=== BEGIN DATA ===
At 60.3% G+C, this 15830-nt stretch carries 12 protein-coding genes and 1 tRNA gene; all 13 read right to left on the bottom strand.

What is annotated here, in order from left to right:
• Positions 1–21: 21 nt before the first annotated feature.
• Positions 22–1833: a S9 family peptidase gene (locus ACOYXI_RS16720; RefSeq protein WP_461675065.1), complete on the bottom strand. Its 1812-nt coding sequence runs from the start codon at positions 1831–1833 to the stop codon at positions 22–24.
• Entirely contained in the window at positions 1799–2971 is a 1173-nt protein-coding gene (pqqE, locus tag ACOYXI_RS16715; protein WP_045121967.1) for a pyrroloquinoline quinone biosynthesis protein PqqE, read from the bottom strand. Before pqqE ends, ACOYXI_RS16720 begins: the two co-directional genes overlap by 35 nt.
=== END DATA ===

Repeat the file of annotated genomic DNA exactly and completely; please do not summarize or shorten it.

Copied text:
At 60.3% G+C, this 15830-nt stretch carries 12 protein-coding genes and 1 tRNA gene; all 13 read right to left on the bottom strand.

What is annotated here, in order from left to right:
• Positions 1–21: 21 nt before the first annotated feature.
• Positions 22–1833: a S9 family peptidase gene (locus ACOYXI_RS16720; RefSeq protein WP_461675065.1), complete on the bottom strand. Its 1812-nt coding sequence runs from the start codon at positions 1831–1833 to the stop codon at positions 22–24.
• Entirely contained in the window at positions 1799–2971 is a 1173-nt protein-coding gene (pqqE, locus tag ACOYXI_RS16715; protein WP_045121967.1) for a pyrroloquinoline quinone biosynthesis protein PqqE, read from the bottom strand. Before pqqE ends, ACOYXI_RS16720 begins: the two co-directional genes overlap by 35 nt.